From Casetext: Smarter Legal Research

Clark v. Clark

Supreme Court of Nevada
Feb 11, 1964
80 Nev. 52 (Nev. 1964)


In Clark v. Clark, 80 Nev. 52, 56, 389 P.2d 69 (1964), this court stated: "On the other hand, collateral estoppel (estoppel by record) may apply even though the causes of action are substantially different, if the same fact issue is presented."

Summary of this case from Ambrose v. First National Bank


No. 4649

February 11, 1964

Appeal from Second Judicial District Court, Washoe County; John E. Gabrielli, Judge.

Bible, McDonald Carano, of Reno, for Appellant.

Stewart, Horton McCune, of Reno, for Respondent.


The appeal is from a summary judgment in favor of a defendant wife in a divorce action. A final foreign decree of separate maintenance was deemed by the trial court to bar the plaintiff husband from proceeding further.

On April 28, 1961, in Florida, the wife sued the husband for separate maintenance, alleging extreme cruelty. Process was personally served on him in that state. He failed to appear. On August 9, 1961 his default was noted, and a decree pro confesso entered. That decree ordered, "that the bill of complaint herein be, and the same hereby is taken as confessed by the said defendant Edward John Clark and that this cause shall proceed ex parte and decree rendered by the court according to law." Thereafter that case was dormant until January 10, 1963, at which time the wife did proceed ex parte to obtain a final decree of separate maintenance. Meanwhile, the husband had left Florida and come to Nevada. On December 28, 1962, he commenced an action for divorce in this State, charging his wife with extreme cruelty. The wife answered, pleading the Florida decree in bar. She did not counterclaim for affirmative relief. Later she moved for summary judgment, supporting her motion with an authenticated copy of the record of the Florida case. The husband presented nothing in opposition to that motion, choosing to stand upon his verified complaint.

The thrust of the husband's claim for a reversal of the judgment is that the cause of action alleged in this case (the wife's extreme cruelty to him, warranting divorce) was not actually litigated and decided in the prior Florida separate maintenance proceeding. The ultimate issue in the Florida case was the husband's cruelty toward the wife. The wife's cruelty was not an issue. Therefore, res judicata and related doctrines (collateral estoppel by judgment and estoppel by rule) are not effective to preclude this action. On the other hand, it is the wife's contention that the full faith and credit requirement of the federal constitution compels Nevada to recognize the Florida judgment as a conclusive and final determination of all issues that were or could have been decided in that case. Though that decree was by default following personal service of process, the husband had full opportunity to file an answer and counterclaim for affirmative relief. He must be treated as though he had done so, with the result that his present cause of action charging the wife with extreme cruelty must be deemed to have been litigated in Florida.

Initially it is best that we distinguish res judicata and collateral estoppel. The doctrine of res judicata is properly limited to the situation where there is a bar to or a merger of the former cause of action. It is a rule which precludes the parties from relitigating what is substantially the same cause of action. Restatement, Judgments § 48 (bar); Restatement, Judgments § 47 (merger); Kernan v. Kernan, 78 Nev. 93, 369 P.2d 451 (merger); Biel v. Godwin, 69 Nev. 189, 245 P.2d 997 (merger). On the other hand, collateral estoppel (estoppel by record) may apply even though the causes of action are substantially different, if the same fact issue is presented. As distinguished from res judicata, it is the record of the former case rather than the judgment that stands as a barrier to relitigation. One writer, for convenience, refers to res judicata as involving "claim preclusion," and collateral estoppel as dealing with "issue preclusion." See Vestal — "The Constitution and Preclusion/Res Judicata," 62 Mich.L. Rev. 33. The same rules as to privity and finality of judgment apply to each doctrine. By virtue of the application of collateral estoppel to a different cause of action than that involved in the first suit, the doctrine is, in a sense, broader than the "bar" aspects of res judicata; yet, the restriction of collateral estoppel to issues actually litigated and necessarily determined in the first action may circumscribe the operation of that doctrine more closely than the "bar of res judicata" which may, in some jurisdictions, affect matters which "could have been" litigated. Restatement, Judgments § 68, comment (a), (1942). Of course, a final judgment of decree of a sister state, when rendered by a court of competent jurisdiction, acquires constitutional stature under the full faith and credit clause. Sherrer v. Sherrer, 334 U.S. 343 (as to the prior adjudication of jurisdiction; participation by both parties); Coe v. Coe, 334 U.S. 378 (companion case to Sherrer). However, we do not believe that the constitutional command of full faith and credit poses a choice of law problem. Cf. Ford v. Ford, 371 U.S. 187. Rather, the mandate of full faith and credit to judgments is limited to their effect as res judicata, and should not be extended to include questions of choice of law which may later arise. Reese and Johnson, "The Scope of Full Faith and Credit to Judgments," 49 Colum.L.Rev. 153. The constitutional requirement is fully met when we recognize the Florida judgment as it stands — a final determination that the husband and wife may live separately, with support provided, and resting upon the conclusion that the husband had been guilty of cruelty to his spouse. Accordingly, in deciding the preclusive effect to be given the final judgment of the Florida court, we are not to be governed by the Florida law of res judicata or estoppel, or by the effect of those doctrines upon the husband's ability to procure a divorce in that state, had he litigated his case there. It seems to us that we are at liberty to follow Nevada law as to the scope of the doctrines of res judicata and estoppel, particularly in cases dealing with status where important state interests and public policies are involved. Cf. Bower v. Landa, 78 Nev. 246, 371 P.2d 657. With these preliminary considerations before us, we turn to the instant case.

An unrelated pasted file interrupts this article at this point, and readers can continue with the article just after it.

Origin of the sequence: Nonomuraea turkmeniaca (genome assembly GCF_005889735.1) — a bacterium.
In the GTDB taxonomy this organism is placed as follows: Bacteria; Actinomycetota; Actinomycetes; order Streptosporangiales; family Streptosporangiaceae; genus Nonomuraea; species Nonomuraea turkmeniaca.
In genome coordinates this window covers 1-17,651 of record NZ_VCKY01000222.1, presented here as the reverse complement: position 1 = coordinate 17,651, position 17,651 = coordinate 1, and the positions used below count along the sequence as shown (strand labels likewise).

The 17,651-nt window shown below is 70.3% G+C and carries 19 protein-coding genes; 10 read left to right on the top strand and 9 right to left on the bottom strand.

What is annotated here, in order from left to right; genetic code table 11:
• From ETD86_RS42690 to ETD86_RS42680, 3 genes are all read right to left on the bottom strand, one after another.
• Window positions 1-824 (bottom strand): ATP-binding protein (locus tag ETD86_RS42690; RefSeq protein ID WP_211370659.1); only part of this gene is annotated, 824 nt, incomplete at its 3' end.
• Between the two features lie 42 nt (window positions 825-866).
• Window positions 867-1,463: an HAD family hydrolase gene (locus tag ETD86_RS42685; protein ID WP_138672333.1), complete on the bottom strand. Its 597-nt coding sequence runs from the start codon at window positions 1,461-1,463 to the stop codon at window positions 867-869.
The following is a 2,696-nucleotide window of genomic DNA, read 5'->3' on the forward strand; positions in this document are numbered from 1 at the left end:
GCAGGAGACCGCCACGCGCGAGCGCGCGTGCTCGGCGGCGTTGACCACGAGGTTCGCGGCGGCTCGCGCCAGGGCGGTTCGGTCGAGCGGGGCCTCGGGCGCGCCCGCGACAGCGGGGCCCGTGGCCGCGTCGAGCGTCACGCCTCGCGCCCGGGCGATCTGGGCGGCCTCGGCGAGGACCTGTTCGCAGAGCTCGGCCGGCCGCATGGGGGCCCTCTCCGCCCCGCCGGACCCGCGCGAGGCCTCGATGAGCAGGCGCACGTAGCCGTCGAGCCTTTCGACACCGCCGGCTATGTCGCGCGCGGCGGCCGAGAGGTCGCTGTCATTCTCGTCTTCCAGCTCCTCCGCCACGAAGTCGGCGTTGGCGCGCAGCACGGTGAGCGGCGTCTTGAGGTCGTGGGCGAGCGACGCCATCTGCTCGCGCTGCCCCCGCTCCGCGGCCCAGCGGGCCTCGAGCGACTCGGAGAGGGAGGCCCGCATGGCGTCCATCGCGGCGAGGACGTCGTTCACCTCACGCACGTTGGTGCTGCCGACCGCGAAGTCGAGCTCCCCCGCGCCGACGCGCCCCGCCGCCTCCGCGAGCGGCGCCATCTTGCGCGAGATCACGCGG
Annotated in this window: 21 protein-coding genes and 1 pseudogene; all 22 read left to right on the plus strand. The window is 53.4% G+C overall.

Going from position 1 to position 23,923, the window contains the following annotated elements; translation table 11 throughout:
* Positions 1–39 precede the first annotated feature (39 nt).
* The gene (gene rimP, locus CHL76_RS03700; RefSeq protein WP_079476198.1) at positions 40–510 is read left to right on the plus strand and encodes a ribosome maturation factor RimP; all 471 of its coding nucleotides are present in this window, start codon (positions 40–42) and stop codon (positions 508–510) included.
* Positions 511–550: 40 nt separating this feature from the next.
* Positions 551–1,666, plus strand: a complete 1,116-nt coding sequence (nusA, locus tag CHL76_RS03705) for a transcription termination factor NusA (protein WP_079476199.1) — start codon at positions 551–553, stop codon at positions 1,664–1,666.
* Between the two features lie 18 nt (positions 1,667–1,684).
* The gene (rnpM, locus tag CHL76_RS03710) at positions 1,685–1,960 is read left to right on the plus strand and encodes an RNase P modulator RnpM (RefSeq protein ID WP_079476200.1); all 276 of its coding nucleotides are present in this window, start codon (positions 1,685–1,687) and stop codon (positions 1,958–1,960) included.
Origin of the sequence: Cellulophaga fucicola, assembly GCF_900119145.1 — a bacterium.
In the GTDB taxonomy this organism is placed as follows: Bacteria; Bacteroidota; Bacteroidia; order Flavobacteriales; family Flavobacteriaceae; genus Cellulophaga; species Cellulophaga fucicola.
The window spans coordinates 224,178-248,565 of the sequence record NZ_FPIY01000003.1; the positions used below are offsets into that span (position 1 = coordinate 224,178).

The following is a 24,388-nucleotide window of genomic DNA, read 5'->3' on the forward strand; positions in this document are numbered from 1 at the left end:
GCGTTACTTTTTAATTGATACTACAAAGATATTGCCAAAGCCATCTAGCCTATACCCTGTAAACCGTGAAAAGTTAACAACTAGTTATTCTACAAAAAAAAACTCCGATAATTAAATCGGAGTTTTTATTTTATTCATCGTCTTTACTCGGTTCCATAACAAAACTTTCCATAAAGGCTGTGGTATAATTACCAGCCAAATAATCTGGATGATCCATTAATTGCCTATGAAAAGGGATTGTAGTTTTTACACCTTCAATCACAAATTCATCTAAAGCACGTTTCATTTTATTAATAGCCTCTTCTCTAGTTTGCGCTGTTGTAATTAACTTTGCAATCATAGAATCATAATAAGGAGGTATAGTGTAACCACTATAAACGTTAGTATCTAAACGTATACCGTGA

These doctrines are dissected and explained in the following articles: "Developments in the Law, Res Judicata," 65 Harv.L.Rev. 818; "Collateral Estoppel — Effects of Prior Litigation," 39 Ia.L. Rev. 217; "Collateral Estoppel by Judgment," 56 Harv.L.Rev. 1; "The Constitution and Preclusion/Res Judicata," 62 Mich.L.Rev. 33; "Domestic Relations and Something About Res Judicata," 22 U. of Pitts.L.Rev. 313.